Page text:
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How to control polarization of light

Physicists managed to control the polarization of the light, lowering its speed up to 10 times

Lomonosov Moscow State University

The results of this case can be used in the manufacture of the so-called spatial light modulators serving as a base for all LCDs, for example. They are arranged so that each pixel can switch the light with some speed, making it brighter or weaker, and this switching is performed by the rotation of the polarization of light. According to one of the authors, Tatyana Dolgova, senior researcher of the Laboratory of Nanophotonics and Metamaterials, Faculty of Physics, MSU, the new fast spatial light modulators can be used when creating a holographic memory, three-dimensional displays, as well as the accurate refractive index sensors and magnetic field sensors.

The recording speed in the three-dimensional holographic memory is directly dependent on the spatial light modulator's switching speed. This speed is highly limited in liquid crystals, as they perform the polarization rotation by rotating the LCD molecule itself, which takes tens of milliseconds. Scientists have proposed to carry out the rotation not by a mechanical turn, but by the effect, discovered by Faraday. Its essence lies in the fact that the plane of polarization of the light is rotated as it passes through a magnetized material.

In 1998, one of the authors of the article, Japanese physicist Mitsuteru Inoue proposed the concept of spatial light modulators based on new nanostructures - magnetophotonic crystals. These micro crystals contain optical resonators - a system of two parallel mirrors. Today the main scope of its use is a significant "slowing down" the light. A photon caught in such a resonator, moves between the mirrors and comes out after a significant delay. So if a polarized light passing through the crystal is placed to the magnetic field, the Faraday effect increases with each pass from mirror to mirror, and ultimately becomes much more noticeable.

"We are working on magnetophotonic crystals together with Professor Inoue almost from the beginning, and during these fifteen years have learned a lot about these amazing nanostructures," says Tatyana Dolgova. "And finally we got to the ultra-fast light modulation. In our experiments with the real crystals we have ensured that the light is about ten times slower than if it is simply in the air. And it increases the Faraday rotation by an order of magnitude!"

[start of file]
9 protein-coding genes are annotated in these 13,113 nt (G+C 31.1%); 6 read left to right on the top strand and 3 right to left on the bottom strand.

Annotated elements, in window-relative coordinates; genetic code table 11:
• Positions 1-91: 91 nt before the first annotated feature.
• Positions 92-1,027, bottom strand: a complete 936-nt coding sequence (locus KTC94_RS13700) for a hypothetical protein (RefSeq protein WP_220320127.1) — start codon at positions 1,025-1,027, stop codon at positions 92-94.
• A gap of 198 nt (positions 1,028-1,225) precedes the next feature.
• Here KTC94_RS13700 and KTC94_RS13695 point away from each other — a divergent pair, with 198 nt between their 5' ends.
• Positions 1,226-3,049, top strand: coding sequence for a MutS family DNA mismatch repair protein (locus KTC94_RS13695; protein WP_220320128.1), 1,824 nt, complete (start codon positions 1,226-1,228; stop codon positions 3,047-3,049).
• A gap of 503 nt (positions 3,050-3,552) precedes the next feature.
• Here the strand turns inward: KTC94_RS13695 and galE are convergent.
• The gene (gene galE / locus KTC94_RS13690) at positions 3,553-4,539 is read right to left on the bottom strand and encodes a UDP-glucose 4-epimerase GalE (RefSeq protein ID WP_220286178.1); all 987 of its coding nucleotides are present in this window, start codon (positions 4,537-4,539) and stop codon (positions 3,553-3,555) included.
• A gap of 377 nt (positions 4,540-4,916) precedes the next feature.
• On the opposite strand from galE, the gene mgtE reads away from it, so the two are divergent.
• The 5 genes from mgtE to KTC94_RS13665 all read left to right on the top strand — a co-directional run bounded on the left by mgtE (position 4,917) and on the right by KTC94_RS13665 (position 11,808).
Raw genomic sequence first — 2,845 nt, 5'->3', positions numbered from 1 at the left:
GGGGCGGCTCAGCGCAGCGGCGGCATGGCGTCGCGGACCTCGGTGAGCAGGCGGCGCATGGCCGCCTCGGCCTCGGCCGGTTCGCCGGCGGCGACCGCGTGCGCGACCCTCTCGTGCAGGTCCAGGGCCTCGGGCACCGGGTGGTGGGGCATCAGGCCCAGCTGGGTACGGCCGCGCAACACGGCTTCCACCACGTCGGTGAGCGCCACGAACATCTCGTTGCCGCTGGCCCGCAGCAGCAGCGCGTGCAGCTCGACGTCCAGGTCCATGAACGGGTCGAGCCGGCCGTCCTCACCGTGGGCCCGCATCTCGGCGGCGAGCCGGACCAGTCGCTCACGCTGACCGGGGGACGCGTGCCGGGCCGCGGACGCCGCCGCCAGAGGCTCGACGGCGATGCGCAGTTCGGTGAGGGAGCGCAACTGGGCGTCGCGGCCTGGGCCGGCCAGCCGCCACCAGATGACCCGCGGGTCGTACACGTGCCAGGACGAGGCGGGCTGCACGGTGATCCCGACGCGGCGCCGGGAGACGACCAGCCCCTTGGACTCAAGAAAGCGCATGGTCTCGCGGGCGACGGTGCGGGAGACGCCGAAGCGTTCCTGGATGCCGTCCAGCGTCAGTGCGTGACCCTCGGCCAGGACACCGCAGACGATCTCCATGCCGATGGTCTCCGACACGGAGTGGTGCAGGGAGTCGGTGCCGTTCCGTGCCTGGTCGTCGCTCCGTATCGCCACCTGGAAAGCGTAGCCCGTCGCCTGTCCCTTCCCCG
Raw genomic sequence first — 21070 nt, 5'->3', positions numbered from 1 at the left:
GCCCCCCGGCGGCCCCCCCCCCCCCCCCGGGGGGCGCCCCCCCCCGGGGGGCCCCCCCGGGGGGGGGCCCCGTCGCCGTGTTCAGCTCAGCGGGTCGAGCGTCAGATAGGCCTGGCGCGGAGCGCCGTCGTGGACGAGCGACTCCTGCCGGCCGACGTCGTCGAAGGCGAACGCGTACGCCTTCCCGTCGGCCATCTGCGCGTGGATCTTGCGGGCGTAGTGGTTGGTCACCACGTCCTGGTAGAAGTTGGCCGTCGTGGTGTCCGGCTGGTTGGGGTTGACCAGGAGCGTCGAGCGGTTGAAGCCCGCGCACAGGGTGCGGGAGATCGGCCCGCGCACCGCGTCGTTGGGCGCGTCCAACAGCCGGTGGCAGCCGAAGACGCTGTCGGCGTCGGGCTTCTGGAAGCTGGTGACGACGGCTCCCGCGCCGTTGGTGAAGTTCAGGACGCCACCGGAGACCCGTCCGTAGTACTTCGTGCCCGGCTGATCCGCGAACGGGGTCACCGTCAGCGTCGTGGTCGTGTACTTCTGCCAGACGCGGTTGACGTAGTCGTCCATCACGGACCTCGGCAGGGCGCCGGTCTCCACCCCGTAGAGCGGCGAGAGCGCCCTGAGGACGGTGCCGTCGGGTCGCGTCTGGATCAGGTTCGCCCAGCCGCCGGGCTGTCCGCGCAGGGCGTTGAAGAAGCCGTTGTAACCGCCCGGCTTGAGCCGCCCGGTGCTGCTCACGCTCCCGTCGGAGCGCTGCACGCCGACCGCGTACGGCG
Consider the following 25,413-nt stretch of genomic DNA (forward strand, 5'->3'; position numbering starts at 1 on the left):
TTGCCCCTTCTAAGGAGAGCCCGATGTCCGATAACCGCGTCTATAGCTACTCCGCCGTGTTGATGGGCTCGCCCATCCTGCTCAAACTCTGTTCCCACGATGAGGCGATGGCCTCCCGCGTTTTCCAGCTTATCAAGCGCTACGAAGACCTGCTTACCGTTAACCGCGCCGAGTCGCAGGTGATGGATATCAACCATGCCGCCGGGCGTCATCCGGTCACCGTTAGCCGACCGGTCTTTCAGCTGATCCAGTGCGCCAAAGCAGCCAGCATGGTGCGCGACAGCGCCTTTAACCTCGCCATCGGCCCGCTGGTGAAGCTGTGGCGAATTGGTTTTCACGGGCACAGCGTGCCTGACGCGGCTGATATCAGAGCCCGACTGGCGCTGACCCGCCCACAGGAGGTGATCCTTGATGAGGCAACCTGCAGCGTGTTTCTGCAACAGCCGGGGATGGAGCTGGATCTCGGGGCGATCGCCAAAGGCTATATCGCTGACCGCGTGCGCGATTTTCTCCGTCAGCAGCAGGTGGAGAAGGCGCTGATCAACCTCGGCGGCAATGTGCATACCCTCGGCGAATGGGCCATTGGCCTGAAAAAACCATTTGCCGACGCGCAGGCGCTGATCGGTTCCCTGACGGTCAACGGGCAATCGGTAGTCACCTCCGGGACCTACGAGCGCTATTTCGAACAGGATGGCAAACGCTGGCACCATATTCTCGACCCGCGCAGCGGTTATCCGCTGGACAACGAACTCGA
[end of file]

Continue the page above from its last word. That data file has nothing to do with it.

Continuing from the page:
According to Dolgova, there is no paradox between the "slowing down" the light and the resulting ultrafast modulation. "The 'slow' light is actually only relatively slow compared to the speed of light in a vacuum, but it is still incomparably fast compared to the speed of the liquid crystal molecules rotation."

In their experiments, the MSU physics have ensured that the plane of polarization of the "slow" light is turned so quickly that it is significantly different even between the beginning and the "tail" of a 200-femtosecond laser pulse. (Femtosecond is one quadrillionth of a second, or one millionth of a nanosecond) Dolgova said that the magnitude of the effect obtained in the Moscow State University is still insufficient for practical use, however, the limitations are not fundamental. Physicists have shown clearly: ultrafast modulation of light in magnetophotonic crystals is possible and has more than good prospects.

Despite the fact that the liquid crystal modulation rate is enough for conventional screens the super switching speed is necessary in the such devices in nanophotonics where photons are used instead of electrons to perform some logic or counting, photonic switching, optical recording, - namely, for the prospect of creation of photonic computers. And now a group of Professor Inoue demonstrates the samples of the three-dimensional holographic memory and displays for playback of 3D images and video, working with fast magnetophotonic spatial light modulators.

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